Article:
Re: Garbled Culinary ATM

1

Good split pea soup is a thing of beauty and a joy forever.


Posted by: ben w-lfs-n | Link to this comment | 10-20-08 7:35 PM
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LB, are you trying to tell me something about my last few posts?


Posted by: heebie-geebie | Link to this comment | 10-20-08 7:36 PM
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If you take every third letter of the post, counting alternately from the beginning and the end, you'll know for certain.


Posted by: LizardBreath | Link to this comment | 10-20-08 7:37 PM
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Let's see:

H...A...H....A...I...S...T...O...M...P...O...N...Y...U...R....P...O...S...T....S

...very clever, LB.


Posted by: heebie-geebie | Link to this comment | 10-20-08 7:41 PM
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Use the pork bone to kill a pig, 2001 style, and then you don't have to choose just one thing.


Posted by: Sifu Tweety | Link to this comment | 10-20-08 7:42 PM
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If the loaf will come out easily, you can cook it upside-down for a bit.


Posted by: TJ | Link to this comment | 10-20-08 7:46 PM
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Split pea soup, black beans, black-eyed peas. All of these are good options for the pork bone. I find split pea soup the easiest to get juuuust right.


Posted by: Blume | Link to this comment | 10-20-08 7:55 PM
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Use the pork bone to kill a pig

As god is my witness, I was coming to type those very words.


Posted by: apostropher | Link to this comment | 10-20-08 8:00 PM
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9

Navy bean soup! (Like pea soup, except with navy beans.) Beans, water, rosemary, thyme, pork bone, onion, salt. Slow cooker. 10 hours on low.


Posted by: Cala | Link to this comment | 10-20-08 8:01 PM
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I'm telling you, split pea soup. Thing of beauty. All you need on earth.


Posted by: ben w-lfs-n | Link to this comment | 10-20-08 8:05 PM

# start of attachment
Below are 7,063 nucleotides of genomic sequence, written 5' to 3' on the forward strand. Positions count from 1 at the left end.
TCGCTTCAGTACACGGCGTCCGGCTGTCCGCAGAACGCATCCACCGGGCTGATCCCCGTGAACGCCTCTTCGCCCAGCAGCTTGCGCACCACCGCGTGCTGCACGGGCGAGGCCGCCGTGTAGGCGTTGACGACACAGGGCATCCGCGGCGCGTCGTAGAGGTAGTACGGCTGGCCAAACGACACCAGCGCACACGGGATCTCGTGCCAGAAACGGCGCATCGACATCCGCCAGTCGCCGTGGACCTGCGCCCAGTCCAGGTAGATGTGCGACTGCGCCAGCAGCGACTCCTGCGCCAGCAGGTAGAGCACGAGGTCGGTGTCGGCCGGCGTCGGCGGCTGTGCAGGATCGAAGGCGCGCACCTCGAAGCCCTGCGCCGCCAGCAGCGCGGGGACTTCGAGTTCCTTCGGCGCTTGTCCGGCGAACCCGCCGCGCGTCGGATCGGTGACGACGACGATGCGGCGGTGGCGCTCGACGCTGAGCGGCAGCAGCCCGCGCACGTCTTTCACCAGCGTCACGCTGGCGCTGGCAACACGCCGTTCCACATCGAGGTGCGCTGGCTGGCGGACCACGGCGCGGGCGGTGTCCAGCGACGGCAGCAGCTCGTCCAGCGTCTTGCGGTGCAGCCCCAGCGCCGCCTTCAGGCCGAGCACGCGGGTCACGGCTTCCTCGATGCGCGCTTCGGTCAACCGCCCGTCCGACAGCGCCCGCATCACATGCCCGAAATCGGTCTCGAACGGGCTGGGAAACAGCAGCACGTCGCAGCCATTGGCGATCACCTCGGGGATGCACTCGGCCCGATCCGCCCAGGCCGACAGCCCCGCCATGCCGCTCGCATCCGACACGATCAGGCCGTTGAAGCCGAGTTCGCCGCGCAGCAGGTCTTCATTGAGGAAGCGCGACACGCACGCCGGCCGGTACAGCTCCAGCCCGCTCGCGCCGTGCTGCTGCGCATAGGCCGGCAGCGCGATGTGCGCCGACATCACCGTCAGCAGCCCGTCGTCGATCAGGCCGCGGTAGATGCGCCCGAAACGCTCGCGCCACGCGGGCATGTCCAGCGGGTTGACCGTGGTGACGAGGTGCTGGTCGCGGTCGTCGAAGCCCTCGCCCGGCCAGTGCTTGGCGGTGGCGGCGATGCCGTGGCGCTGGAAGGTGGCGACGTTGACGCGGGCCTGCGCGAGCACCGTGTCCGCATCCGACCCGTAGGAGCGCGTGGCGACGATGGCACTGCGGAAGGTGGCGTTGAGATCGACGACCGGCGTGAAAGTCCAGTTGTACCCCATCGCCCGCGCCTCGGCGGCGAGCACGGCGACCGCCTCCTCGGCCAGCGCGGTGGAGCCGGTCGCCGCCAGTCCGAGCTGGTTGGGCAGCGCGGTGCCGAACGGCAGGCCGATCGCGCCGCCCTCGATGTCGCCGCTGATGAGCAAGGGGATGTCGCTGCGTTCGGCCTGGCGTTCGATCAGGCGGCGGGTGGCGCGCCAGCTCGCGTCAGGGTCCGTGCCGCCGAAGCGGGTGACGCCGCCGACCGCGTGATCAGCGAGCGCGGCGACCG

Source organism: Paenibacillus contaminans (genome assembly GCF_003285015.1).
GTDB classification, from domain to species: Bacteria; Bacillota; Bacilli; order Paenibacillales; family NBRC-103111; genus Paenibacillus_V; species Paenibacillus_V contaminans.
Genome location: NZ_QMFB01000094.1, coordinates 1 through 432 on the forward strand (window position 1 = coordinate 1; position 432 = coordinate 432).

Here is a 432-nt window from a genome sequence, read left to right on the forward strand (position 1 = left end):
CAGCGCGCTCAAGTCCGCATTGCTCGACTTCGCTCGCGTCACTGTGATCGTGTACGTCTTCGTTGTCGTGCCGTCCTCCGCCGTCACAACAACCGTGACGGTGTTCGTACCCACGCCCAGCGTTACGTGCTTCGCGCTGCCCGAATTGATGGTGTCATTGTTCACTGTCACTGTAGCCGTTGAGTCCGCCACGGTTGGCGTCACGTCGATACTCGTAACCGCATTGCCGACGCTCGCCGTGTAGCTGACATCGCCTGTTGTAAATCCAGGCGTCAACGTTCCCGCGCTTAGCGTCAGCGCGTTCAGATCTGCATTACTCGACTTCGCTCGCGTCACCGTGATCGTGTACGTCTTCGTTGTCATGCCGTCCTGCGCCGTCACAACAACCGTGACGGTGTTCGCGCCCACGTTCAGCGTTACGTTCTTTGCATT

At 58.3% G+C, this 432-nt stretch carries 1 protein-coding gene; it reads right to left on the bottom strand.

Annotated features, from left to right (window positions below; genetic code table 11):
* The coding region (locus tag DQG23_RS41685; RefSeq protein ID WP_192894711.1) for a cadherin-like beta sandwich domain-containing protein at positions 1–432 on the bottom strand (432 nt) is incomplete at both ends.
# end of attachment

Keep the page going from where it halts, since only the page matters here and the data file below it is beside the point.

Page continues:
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For some reason I'm thinking that a bain marie might solve the undercooked-on-the-bottom problem. It would be a pain, though, and I'm probably wrong anyway.


Posted by: Jackmormon | Link to this comment | 10-20-08 8:12 PM
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He has devised a recipe for pumpkin chocolate-chip quickbread, in attempted emulation of a particular WholeFoods muffin

In that case, he needs to go to Whole Foods, buy some muffins, and give thanks for the Division of Labor.

As for Split Pea Soup, 1 is right but if there's any left over it has a tendency to congeal with a gelatinous sheen, look really unappetizing, and smell terrible. This is so even when it's delicious again when heated up.


Posted by: Gonerill | Link to this comment | 10-20-08 8:12 PM
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Cook the loaf upside down, cook the loaf upside down! Yeah.


Posted by: parsimon | Link to this comment | 10-20-08 8:12 PM
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Oh, for crying out loud.

WRT the pork bone, I've always made split pea soup with ham bones. I guess the question is whether it would be better with pork than with ham. Further, there's not enough meat on the bone to really meatify the soup, so I'd likely be adding more meat - ham steak? boneless pork chops? bacon?

LB has the pumpkin issue exactly right.

Now I have to go back and read the first 9 comments.


Posted by: JRoth | Link to this comment | 10-20-08 8:13 PM
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11: I was thinking the same thing, but I'm not sure why I think it would work. It's not hard -- put the loaf pan in a roasting pan full of boiling water in the oven -- and it might be worth a shot.


Posted by: LizardBreath | Link to this comment | 10-20-08 8:14 PM
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give thanks for the Division of Labor.

I'm pretty sure my entire loaf costs less than 2 of those muffins. And, to be clear, Plan A was buying at least 1 muffin every single day they're available, so we're talking some serious coin. They're truly wonderful muffins, but I've got the bread oh-so-close.